Lightest GRP structures

Discussion in 'Class Societies' started by Morgig, Apr 10, 2013.

  1. Morgig
    Joined: Jul 2003
    Posts: 56
    Likes: 0, Points: 0, Legacy Rep: 10
    Location: Brighton, Sussex, UK

    Morgig Junior Member

    In peoples experience which class society rules (or alternative) produce the lightest standard GRP structures (hand laid polyester/glass) for commercial boats?

    We do the main bulk of our composite structures to Lloyds SSC rules, however we have found this increasingly heavy compared to boats designed 15>20 years ago.

    We have looked at using ISO rules but these seems aimed mainly at yachts.

    We are therefore looking for an alternative design standard which does not lead us down the route of more complicated/exotic methods
     
  2. TANSL
    Joined: Sep 2011
    Posts: 6,115
    Likes: 268, Points: 93, Legacy Rep: 300
    Location: Spain

    TANSL Senior Member

    The ISO 12215 is intended mainly for pleasure boats who need to get the "CE" mark. It ignores some of the stresses that other regulations apply in their calculations, so that lead to smoother scantlings.
    As for what Socieded Classification results lighter structures, I think the question is not correct. In my opinion all of them can result in similar structures. It is very important for the designer to know how to use the Regulations and feel confortable with them. With the same rules, playing well with the reinforcements, you can get different weight structures. Getting the "minimum weight structure" is the obligation of the designer and depends mainly on his knowledge. Working with fiber reinforced plastic, for example, one or another arrangement of the layers may result in different weights panels.
    A very important factor is the tool that each Classification Society makes available to the designer. The program sells for Lloyd's Special Service Crafts is, in my opinion, very comfortable and will allow you to adjust the results much.
     
  3. Ad Hoc
    Joined: Oct 2008
    Posts: 6,504
    Likes: 555, Points: 113, Legacy Rep: 2488
    Location: Japan

    Ad Hoc Naval Architect

    This is because the boats made 15>20 years ago over the years have all shown minor niggly issues which have been slowly fed back into the rules. Thus, if you took a boat from 15>20years ago and plugged it into LR of 15>20years ago and then the same but using today's SSC rules, the 2 scantlings will be different. Just because it was lighter, does not means that it is necessarily better. Rules evolve owing to in-service experience.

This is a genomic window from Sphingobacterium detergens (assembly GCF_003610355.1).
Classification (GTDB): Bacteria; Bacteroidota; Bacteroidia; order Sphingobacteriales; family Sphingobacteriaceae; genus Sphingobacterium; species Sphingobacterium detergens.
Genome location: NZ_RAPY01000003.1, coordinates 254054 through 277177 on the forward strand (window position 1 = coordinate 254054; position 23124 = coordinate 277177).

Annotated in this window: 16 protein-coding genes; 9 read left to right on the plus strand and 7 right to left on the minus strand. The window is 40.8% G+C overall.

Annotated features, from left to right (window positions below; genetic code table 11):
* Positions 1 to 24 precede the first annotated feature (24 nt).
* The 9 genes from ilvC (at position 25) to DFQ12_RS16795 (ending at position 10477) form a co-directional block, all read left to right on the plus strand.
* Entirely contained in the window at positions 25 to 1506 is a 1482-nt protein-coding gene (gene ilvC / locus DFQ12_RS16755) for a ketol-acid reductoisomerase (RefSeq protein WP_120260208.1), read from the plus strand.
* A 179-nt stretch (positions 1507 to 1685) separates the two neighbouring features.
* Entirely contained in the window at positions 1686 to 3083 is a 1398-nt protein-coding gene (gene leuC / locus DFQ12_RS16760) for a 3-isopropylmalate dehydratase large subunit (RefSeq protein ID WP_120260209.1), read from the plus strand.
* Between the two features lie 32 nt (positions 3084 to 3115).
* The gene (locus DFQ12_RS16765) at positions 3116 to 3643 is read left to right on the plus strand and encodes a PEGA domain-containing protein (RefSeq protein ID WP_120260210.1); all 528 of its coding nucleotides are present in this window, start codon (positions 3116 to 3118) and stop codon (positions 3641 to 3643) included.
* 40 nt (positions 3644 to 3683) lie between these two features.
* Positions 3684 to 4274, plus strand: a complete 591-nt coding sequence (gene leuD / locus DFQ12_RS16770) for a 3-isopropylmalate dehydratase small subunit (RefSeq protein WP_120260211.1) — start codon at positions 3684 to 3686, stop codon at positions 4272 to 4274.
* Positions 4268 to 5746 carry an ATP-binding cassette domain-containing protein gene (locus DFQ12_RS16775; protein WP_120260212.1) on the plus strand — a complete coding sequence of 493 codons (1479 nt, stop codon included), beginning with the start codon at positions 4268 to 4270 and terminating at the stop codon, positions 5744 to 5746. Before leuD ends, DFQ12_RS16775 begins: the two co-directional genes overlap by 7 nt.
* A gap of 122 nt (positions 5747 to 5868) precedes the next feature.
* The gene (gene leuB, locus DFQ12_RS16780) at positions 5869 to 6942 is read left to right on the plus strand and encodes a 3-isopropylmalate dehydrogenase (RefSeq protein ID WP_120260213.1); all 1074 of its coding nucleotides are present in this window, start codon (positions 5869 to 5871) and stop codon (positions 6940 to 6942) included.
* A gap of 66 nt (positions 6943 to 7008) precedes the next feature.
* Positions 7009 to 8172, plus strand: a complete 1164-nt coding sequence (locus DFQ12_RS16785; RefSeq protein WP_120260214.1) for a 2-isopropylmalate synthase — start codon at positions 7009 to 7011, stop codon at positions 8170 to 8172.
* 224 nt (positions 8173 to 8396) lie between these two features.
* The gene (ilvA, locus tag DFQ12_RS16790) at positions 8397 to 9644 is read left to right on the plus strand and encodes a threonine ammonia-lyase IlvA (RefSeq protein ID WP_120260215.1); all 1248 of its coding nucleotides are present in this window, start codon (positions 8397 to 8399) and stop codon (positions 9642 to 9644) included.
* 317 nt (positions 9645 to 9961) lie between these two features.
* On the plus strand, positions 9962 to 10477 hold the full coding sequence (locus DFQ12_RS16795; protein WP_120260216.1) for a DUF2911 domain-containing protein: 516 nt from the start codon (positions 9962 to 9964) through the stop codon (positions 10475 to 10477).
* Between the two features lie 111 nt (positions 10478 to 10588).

DNV, in some cases can produce lighter scantlings.

    But one must question, what is it you're after, a structure that is "fit for purpose" or a nice light-er structure but may well fail sooner than you expect.
     
  4. Morgig
    Joined: Jul 2003
    Posts: 56
    Likes: 0, Points: 0, Legacy Rep: 10
    Location: Brighton, Sussex, UK

    Morgig Junior Member

    Ad Hoc - I agree that some of the changes to class rules are due to experience in service (shingling of bottom laminates in LRS SSC rules for example), but we have boats running around today with over 75,000 hours on them without major structural problems and in my experience it tends to be the design details causing the niggling issues rather than overall scantlings changes.

    Like all designers we are in the business of producing a product that is fit for purpose, however there is always commercial pressure to make a boat simpler and cheaper to build. In today’s world material cost are significant and reduction in structural weight goes hand in hand with reducing build cost.

    TANSL - you may be correct and all class rules result in similar structures (this is certainly the class for LRS, ABS and BV) and fully understanding a set of rules will always give you the ability to optimise the hull structure. However class rules do differ and my question relates to peoples experience of using different rules and the resulting structure, rather than working within a certain set of rules.

    Yes although we don’t tend to use DNV I had heard that their composite rules had the potential to produce light structures, however without spending a lot of time running the calculations I'm not sure whether this is only achievable by using sandwich or exotic materials